Spoilers for some things in Luculla Forest and Hiberheim in Divinity: Original Sin
Well. That took a bit of a left turn, didn’t it?
Spent altogether WAY too long fighting that witch and her stupid dog and her stupid elementals. Stupid dog. Why couldn’t we just talk through that, dog? We could’ve been pals! Died a bunch of times. But I got through it! And went to the lake and now I’m in Hiberheim.
And…I haven’t done all that much….but….
Ok, found the third chest. That I did. And I got into a couple fights with…those things.
Those things were unexpected. I don’t know what to make of those things.
Cuz Scarlett said something like “Explosives strapped to their backs. How impish,” which I couldn’t figure out. Does she mean these are gizmos made by imps? Like, imps have weird tech that no one else has? Or are these REALLY weird gizmos that imps have attached things to because they are such mischievous imps? I don’t think imps only exist in Hiberheim. Everyone in the party seemed to know what imps were when we’ve met imps before. So if imps can do this, why only here?
Now…I’m not too far into Hiberheim. I’ve just done two fights, gone through a door. But the whole thing feels slightly less…magical. The weird machines. The fact that going through those doors which look really impressive is just stepping on a switch, not raising your arms to the spirit or something. Place has a very “Pay no attention to the man behind the curtain” vibe thus far.
I’m confused. Again.
Some more suggestive evidence for the ‘different worlds’ theory, no? Those…mechanical rodents or whatever. Yeah. Interesting stuff.
And I don’t know if this is meant to be a point about how things develop in parallel using both magic and technology (so, maybe the worlds are meant to be reflections of each other), or if it’s just that little explosive things are a handy enemy, but aren’t these pretty much exactly like the little bomb zombies in the Cyseal map? Only mechanical rather than magical?
So we went back to Alfie, and…what was your ‘right’ (possibly wrong) choice? Because I was also left feeling a little uneasy, but I can’t see how else we would have played it that wouldn’t have left us feeling like we’d made the wrong call. I really wanted there to be a dialogue option to tell Bjorn and Mara “hey, be nicer to Alfie, all right?” or even “I’d like to buy this creature’s freedom,” but there wasn’t. So…we could have not healed him? I guess?
Anyway, we healed Alfie with a bloodstone and escorted the party to Silverglen, where Bjorn is going to set up as a blacksmith and I assume later we’ll be able to trade with them. Maybe later we’ll even get dialogue about being nicer to Alfie…one can dream. What did you do?
Suggestive indeed. I’m curious to meet King Boreas.
The rats and exploding skeletons are pretty similar. Very similar. Even to the point of “carrying” bombs.
This also makes me wonder, again, if Scarlett is sane. Is this just a different manifestation of the same delusion?
Ah, see, the end of the Alfie quest was weird in that you had to go talk to them (they’re sitting near the north gate of Silverglen, patiently waiting to be spoken to so the quest can end) before, well, the quest ends. At THAT point they’ll settle into the smithy there, they’ll become quite handy on the merchant/repair front and dialog will abound. But I lost them for a while, too.
My “right” choice was using the bloodstone in the first place. Not because I didn’t want to help Alfie. I rather liked Alfie. But that’s the one and only bloodstone I’ve seen thus far, and that fact only occurred to me AFTER I used it, and after I realized that they seem to be the only things that cure rot. I’m going to guess here that bloodstones are either a) finite resources or b) you’ll have to kill someone who doesn’t deserve it to make one, which leads me to the sinking fear that using the one I had will lead to a “Whoa…I really, really wish I had that one I used on Alfie” moment. The “right” thing to do is to help whatever thing needs help in front of you at that moment, in game and in life, right? But that just cost us a chance to help someone else later, someone who is more important to more people. We might want this chance back.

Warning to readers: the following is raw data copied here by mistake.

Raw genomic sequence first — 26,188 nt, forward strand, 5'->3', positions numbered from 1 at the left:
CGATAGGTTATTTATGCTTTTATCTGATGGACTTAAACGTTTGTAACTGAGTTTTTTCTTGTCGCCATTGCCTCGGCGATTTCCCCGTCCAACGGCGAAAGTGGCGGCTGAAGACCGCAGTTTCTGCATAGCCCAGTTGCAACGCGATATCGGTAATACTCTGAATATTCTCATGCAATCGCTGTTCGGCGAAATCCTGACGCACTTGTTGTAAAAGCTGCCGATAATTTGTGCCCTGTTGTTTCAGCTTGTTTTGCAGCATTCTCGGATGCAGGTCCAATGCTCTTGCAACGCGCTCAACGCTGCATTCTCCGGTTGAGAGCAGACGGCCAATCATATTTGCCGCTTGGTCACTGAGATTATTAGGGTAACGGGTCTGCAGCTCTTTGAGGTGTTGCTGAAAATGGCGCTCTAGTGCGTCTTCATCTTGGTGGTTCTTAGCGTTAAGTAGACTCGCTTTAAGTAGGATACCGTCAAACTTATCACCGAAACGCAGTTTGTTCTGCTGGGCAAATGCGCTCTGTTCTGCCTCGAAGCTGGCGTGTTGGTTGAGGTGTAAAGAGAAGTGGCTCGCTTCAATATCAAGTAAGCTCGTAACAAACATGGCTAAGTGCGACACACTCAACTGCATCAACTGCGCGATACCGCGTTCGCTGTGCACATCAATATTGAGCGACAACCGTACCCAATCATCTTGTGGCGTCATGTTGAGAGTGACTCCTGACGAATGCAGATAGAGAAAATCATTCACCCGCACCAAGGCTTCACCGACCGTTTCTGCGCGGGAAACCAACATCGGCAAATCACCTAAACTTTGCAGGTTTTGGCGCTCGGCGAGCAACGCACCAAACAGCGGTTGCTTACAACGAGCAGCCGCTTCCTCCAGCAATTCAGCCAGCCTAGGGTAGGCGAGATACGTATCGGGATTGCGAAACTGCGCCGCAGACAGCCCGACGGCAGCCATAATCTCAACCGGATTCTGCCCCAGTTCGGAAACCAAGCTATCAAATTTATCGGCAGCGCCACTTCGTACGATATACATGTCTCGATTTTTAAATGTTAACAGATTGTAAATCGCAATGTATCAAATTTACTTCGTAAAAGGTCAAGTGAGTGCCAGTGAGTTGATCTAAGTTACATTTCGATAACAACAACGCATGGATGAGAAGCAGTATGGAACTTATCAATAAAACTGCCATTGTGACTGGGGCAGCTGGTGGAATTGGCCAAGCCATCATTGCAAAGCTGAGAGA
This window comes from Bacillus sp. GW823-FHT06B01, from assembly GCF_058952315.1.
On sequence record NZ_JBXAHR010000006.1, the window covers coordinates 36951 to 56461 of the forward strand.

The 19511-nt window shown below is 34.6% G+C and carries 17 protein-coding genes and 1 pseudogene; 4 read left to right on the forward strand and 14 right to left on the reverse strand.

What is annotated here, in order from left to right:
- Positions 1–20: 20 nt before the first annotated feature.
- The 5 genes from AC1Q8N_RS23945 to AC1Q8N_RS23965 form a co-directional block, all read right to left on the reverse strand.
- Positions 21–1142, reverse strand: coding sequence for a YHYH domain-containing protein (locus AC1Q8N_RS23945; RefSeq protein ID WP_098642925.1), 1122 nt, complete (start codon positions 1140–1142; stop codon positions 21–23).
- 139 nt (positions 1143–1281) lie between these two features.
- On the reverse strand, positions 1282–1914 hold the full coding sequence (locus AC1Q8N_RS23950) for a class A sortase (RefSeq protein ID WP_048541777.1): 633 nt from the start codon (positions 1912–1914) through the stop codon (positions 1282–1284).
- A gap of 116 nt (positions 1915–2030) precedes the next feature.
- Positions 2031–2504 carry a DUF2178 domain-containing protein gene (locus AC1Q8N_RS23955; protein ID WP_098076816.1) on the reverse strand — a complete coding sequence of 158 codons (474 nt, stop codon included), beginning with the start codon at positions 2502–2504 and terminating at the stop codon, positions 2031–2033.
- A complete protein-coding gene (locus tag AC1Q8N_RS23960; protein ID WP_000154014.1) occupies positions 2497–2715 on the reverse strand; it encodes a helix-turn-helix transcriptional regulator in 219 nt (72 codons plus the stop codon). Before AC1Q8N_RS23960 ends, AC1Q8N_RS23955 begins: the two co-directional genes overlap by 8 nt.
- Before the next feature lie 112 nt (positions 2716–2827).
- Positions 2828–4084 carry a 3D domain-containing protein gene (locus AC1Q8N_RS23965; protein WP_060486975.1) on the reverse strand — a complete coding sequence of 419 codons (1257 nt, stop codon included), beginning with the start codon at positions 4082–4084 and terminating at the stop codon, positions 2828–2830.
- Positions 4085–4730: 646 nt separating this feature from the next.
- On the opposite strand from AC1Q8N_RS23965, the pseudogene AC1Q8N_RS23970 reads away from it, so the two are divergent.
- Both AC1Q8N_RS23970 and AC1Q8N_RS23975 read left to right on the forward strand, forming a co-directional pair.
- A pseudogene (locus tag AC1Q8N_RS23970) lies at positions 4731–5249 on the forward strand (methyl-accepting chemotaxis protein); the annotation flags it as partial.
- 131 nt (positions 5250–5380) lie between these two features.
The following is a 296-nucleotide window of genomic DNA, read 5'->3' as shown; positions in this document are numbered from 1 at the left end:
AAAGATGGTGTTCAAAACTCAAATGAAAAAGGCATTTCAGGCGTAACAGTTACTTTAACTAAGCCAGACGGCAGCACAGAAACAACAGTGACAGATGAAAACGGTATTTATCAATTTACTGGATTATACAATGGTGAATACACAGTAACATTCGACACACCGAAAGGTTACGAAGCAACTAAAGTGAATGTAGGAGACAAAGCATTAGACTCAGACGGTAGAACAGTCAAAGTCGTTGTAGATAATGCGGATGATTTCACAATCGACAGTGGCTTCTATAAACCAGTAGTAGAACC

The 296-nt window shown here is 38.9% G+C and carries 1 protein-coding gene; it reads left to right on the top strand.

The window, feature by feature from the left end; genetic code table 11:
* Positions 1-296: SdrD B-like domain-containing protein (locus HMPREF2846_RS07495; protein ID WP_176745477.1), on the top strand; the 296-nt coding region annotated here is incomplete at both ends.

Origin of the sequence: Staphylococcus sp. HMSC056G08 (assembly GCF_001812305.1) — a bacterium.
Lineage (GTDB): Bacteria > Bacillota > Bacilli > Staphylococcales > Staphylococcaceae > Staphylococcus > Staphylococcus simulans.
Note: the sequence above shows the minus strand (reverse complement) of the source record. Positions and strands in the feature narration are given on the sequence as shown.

So I don’t feel I made the wrong call yet. But this is a long game, and there’s a lot of “yet” yet to be seen.
Oh, so just a generalized “what if I want this later?” thing, not a specific regret. I certainly thought about that. And the game certainly wants you to think about it, with the whole dialogue/potential disagreement between the PCs, where one of you can say “this is too valuable to waste on a beast like this!” and even if you agree, you say “yes, using it to heal him is the kind thing to do.”
Not ‘right,’ not ‘moral,’ not ‘noble’–the KIND thing to do. Kindness seeming somehow a lot more optional than other words that could have been used. “We can’t always afford to be kind,” we might have said. “We’ve got a job to do and others may need this more.”
The game would have let us justify that fairly easily, I think. So, yeah, there may come a moment later on when it comes down to “I’ll help you if you heal me of the Rot, otherwise you have to fight my army” or something, and we’ll be left without that choice. Hm.
Well, anyway, we healed the poor beast, and I feel OK about that decision. My uneasiness was more with the fact that he was complaining about being a slave, basically, and we just left that alone.
“OK, you’re healed, enjoy your life of unchosen and thankless labor, bye!” Hm.
Another moral issue that comes up when you can talk to animals. They’re clearly sentient, so how do we justify not only eating them, but making them work for us? I should never have taken this talent.
Yeah. More of a sense of “Umm….that might have been stupid.”
And what’s odd is even with that dialog I didn’t think twice! I mean, he was cute! He was nice! He had had a rough life! Of COURSE I was going to use it!
And I’ll regret it, I’m sure.
Huh. I forgot they used “kind.” Well, kindness usually isn’t optional in games. We kill shit all over the place. Kind people don’t become witchers or treasure hunters or specters, right? Kind isn’t really part of it. Right and moral and noble are all over video games. Kind usually isn’t, and yet that’s how we play them. Maybe that’s why I didn’t think on it. Of course we’re going to be kind.
I’m more concerned of a thing where it’s more “Please heal me of rot or all 256 of these orphans will starve.” The army thing? Meh. I have nail bombs. But I don’t want to tell all those orphans “Well…here’s the thing. You’re very cute, but Alfie was REALLY cute….”
You’re not finished talking to him, you know…..We’ll talk. Later.
Another thing that could have changed how we felt about this is if one of them, or Alfie, died. We saved the beast! And….he’s dead. My smith was down to about 3 hp there. And when I checked the log it said “You escorted them to Silverglen and ALL OF THEM SURVIVED” (emphasis mine), which implies things would have been very different had one or more of them not made it.